|other operations of disposal||1000 t||0||1.1||0||148.7||0||8||7||0||1.1|
|hazardous 2006||hazardous 2007||hazardous 2008|
|waste use as a fuel||1000 t||15||16.2||9.8|
|other operations of recovery||1000 t||4.8||1.4||1.6|
|waste incineration||1000 t||13.7||5.6||11.1|
|waste disposal||1000 t||7.4||31.6||54.6|
|other operations of disposal||1000 t||0||0||0|
Waste Management Database, Environmental Agency of the Republic of Slovenia, 2009
|waste from production and service activities||%||67.3||67.2||67.8||60.8||63.5||90.4||64.7||77|
Waste Management Database, Environmental Agency of the Republic of Slovenia, 2006; Statistical Yearbook of the Republic of Slovenia 2994, 2005
Ministry of the Environment and Spatial Planning (MESP), 2009.
To optimize the reuse and recovery of waste:
• Treatment of at least 65% of all municipal waste prior to disposal and material utilization of at least 42% of it,
• treatment of at least 65% of waste from production and service activities prior to disposal,
• further reduction of the quantities of hazardous waste at a rate of 5 – 10% annually.
Data for Slovenia:
Objectives summarized by: Resolution on National Environmental Action Plan 2005-2012 (Official Gazette of the Republic of Slovenia, No. 2/06).
Source database or source: Waste Management Database, Environmental Agency of the Republic of Slovenia and Statistical Office of the Republic of Slovenia.
Data administrator: Environmental Agency of the Republic of Slovenia.
Data acquisition date for this indicator: 15 December 2009
Methodology and frequency of data collection for the indicator: Data have been captured for the 2002-2008, they are collected annually. Environmental Agency of the Republic of Slovenia, gathers data on waste generation and management for all types of waste in the Republic of Slovenia.
The required reporting on waste is prescribed on the basis of Environment Protection Act (Official Gazette of the Republic of Slovenia, Nos. 41/04, 20/06 and 70/08), and detailed in the Decree on waste management (Official Gazette of the Republic of Slovenia, No. 34/08), and up to 2008, in the Rules on waste management (Official Gazette of the Republic of Slovenia, Nos. 84/98, 45/00, 20/01, 13/03). Provisions on municipal waste are given in the Order on the management of separately collected fractions in the public service of urban waste management (Official Gazette of the Republic of Slovenia, Nos. 21/01 and 41/04). Municipal waste must be reported by local providers of public service of collection and transport of municipal and similar waste generated by production and service sectors and public municipal services. The Rules on waste management stipulate that reports on waste from production and service activities must be submitted by generators, collectors, recovery providers or disposers of non-hazardous and hazardous waste from production and service activities exceeding the prescribed quantity threshold (10 tonnes for non-hazardous waste and 5 tonnes for hazardous waste). Reports are submitted by March 31 for the previous year.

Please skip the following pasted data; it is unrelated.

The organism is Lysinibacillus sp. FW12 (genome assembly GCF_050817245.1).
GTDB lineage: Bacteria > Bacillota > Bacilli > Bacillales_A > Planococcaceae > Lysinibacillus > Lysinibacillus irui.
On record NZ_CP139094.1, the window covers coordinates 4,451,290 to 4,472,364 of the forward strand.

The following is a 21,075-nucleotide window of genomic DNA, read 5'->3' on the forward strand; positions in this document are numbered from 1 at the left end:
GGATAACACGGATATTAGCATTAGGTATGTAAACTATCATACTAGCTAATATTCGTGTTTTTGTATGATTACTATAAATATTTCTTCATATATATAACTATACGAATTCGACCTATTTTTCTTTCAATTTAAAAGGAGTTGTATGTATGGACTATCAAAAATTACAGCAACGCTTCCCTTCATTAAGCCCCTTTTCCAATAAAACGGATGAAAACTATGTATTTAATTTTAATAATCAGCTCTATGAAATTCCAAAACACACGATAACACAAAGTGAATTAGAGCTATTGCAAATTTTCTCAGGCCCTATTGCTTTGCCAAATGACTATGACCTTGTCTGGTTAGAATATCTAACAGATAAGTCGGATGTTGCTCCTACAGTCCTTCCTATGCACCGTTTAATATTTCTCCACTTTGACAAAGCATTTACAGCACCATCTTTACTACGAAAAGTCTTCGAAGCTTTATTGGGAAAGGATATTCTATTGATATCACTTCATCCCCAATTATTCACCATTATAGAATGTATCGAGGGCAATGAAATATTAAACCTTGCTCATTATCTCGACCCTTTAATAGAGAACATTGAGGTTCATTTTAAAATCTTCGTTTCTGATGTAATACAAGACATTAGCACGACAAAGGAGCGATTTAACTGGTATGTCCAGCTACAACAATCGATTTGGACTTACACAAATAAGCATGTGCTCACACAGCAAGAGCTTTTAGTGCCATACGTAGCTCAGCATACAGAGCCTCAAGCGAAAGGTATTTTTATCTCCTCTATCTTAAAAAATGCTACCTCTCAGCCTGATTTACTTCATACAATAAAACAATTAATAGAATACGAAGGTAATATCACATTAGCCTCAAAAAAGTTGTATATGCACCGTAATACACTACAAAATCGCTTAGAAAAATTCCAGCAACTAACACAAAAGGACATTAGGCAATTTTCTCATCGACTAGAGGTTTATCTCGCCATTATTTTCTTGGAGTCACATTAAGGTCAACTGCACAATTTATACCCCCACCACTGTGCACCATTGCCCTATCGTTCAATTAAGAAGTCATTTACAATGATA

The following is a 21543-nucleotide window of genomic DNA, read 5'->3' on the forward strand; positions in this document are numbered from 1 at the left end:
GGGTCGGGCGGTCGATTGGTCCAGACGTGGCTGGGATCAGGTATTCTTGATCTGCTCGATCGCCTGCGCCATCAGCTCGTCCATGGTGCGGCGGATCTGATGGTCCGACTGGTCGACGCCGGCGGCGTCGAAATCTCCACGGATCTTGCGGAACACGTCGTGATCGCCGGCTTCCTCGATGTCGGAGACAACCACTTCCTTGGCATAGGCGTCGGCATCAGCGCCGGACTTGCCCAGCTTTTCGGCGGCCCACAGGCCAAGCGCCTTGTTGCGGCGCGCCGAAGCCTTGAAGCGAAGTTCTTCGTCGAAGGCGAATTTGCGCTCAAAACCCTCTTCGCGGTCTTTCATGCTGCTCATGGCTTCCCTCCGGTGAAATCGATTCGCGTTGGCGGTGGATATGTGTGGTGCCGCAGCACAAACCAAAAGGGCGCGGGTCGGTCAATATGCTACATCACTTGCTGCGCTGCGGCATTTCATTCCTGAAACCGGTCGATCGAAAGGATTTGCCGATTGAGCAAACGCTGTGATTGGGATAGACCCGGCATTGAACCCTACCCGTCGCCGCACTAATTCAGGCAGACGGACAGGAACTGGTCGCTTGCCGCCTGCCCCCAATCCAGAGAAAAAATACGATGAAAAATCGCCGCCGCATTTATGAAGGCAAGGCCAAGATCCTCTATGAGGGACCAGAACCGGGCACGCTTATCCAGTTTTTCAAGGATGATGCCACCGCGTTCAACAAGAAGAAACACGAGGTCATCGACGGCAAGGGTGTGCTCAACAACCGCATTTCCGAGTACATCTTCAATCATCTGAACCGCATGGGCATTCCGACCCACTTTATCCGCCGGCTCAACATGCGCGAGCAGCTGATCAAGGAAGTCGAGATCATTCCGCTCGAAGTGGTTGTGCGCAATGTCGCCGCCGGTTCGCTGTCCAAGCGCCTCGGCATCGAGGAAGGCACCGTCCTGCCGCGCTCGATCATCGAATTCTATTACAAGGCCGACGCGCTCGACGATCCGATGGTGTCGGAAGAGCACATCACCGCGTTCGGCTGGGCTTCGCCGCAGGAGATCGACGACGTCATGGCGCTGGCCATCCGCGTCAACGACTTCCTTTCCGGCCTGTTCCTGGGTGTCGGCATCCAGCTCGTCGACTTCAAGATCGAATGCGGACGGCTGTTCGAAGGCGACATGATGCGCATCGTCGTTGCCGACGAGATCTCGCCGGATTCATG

Up to 2007, hazardous waste was reported both within the framework of municipal waste and waste from production and service facilities, and separately, yet after 2007 hazardous waste is only recorded separately. Quantities of collected municipal waste and of from production and service facilities for 2007 and 2008, thus, only cover collected quantities non-of hazardous waste.